Instead, we need to consider the idea that affordable theological education means actually decreasing the cost to educate a student and therefore the actual price of tuition – not the discounted price. The work of a seminary is an integral part of the work of the Church. Unfortunately, we may have created a system of theological education which is not sustainable, thereby alienating many who could benefit from what seminaries have to offer.
I could probably write 30 posts about the implications of the shift for which I am advocating here. However, let me touch on just a few ways this might impact our day-to-day work.
Integrated Innovation – I have been asked to lead a workshop at the upcoming CFOS Conference for ATS. The topic is “Moving Beyond Program Innovation: How Integrative Innovation Builds Institutional Strength.” In it, I will challenge us to recognize that we tend to approach innovation from a strictly programmatic level rather than looking very closely at all the integrated components. Significant innovation (and therefore true affordability) will come from diving deep into all the aspects of a seminary. How we organize the staff, manage student accounts, support students, pay faculty and staff, develop new initiatives, communicate with our constituency base, and much more. To make theological education affordable, we need to look at integrated innovation.
Consider Assumptions – Any type of innovation requires us to consider our assumptions. If there is one thing I think Northern has done very well over the past five years, it would probably be the ways in which we have challenged assumptions. We need to look closely at the assumptions which impact the work of our institutions. I am not asking us to change the values upon which theological is based, those must stay. However, when we dive into the assumptions inherent at any organization, I believe we can find some interesting facts. A good question to ask is, “Do we do “x thing” because we literally have to, or do we do it because someone at our organization made that rule long ago?”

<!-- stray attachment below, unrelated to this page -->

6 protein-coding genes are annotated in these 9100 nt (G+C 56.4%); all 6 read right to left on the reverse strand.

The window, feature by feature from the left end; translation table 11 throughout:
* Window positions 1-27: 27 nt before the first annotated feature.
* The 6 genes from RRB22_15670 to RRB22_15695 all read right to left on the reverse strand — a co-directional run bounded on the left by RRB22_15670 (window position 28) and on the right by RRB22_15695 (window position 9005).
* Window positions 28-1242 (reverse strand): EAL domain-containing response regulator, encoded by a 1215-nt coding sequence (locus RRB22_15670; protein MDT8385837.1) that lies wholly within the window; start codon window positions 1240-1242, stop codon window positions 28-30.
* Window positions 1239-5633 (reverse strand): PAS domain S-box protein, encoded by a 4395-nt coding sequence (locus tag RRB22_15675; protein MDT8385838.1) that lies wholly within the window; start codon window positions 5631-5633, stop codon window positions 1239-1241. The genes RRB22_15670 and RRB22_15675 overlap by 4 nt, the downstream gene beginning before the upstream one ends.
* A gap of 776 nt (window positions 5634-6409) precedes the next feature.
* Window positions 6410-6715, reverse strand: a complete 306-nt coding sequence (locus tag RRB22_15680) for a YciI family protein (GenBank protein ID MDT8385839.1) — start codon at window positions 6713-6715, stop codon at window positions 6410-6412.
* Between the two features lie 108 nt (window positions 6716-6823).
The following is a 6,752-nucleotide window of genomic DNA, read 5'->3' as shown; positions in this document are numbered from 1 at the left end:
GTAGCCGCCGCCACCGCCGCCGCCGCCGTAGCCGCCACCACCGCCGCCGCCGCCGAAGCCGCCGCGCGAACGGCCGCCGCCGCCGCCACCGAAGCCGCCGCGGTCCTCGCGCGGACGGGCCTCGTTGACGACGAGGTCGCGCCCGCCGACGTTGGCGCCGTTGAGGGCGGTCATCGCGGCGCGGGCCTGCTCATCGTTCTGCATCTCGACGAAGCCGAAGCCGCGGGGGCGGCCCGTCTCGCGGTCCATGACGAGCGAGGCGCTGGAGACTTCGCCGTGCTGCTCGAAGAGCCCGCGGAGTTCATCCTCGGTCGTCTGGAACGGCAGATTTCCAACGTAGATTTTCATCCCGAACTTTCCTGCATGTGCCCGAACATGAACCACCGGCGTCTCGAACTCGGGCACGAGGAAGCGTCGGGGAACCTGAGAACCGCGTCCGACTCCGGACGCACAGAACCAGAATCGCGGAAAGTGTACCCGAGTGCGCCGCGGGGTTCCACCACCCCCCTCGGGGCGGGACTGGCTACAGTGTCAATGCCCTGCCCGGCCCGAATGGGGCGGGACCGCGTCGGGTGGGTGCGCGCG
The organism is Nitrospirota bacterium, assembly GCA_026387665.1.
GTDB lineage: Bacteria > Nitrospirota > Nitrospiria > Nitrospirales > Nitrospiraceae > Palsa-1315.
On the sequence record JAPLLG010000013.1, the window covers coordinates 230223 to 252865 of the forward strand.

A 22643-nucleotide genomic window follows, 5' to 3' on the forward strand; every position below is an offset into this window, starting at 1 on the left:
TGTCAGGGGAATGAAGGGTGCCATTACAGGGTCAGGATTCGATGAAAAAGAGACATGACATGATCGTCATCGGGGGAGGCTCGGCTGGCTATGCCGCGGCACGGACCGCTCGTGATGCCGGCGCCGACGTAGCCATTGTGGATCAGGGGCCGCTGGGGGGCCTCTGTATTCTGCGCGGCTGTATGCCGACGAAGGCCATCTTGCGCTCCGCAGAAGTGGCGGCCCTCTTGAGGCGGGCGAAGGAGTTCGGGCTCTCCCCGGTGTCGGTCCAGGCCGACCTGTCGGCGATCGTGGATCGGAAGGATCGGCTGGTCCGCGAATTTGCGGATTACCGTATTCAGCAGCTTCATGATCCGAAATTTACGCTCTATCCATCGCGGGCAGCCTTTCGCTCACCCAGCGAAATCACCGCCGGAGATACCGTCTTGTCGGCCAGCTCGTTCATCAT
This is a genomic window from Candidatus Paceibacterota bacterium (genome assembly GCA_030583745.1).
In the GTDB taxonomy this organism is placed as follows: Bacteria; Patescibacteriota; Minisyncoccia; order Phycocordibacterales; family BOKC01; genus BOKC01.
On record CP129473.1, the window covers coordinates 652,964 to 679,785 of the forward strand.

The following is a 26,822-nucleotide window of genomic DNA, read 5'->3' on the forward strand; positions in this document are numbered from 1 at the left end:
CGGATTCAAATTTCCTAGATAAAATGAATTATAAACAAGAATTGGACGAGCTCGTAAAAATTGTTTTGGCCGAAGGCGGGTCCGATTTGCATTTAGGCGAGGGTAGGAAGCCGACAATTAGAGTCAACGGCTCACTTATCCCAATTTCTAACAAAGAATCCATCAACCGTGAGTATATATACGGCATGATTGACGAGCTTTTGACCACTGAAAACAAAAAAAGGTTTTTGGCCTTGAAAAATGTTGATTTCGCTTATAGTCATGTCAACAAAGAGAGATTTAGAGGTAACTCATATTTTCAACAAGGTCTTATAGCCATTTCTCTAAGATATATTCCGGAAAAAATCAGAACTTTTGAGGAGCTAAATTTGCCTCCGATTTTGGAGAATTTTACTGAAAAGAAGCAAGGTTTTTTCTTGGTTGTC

Look Outside Ourselves – What if seminaries are not the holders of pedagogical truth and organizational wisdom? We can learn a lot by looking outside of the world of higher education, the church, and nonprofit management. As seminaries, we have a lot to offer and there are many things we can do better than anyone else. However, we must never be too proud to learn from those around us. What are others doing? How can we integrate some of that thinking?
Yes, fundraising and rallying support for the work of an institution is important. Scholarships are vital and we should continue asking people to participate in the work God is doing at our seminary through their gifts of time, financial resources, efforts, and abilities. At the same time we must reconsider what affordability truly means.
What did I miss? How does affordability impact your institution and students? Am I asking for too much?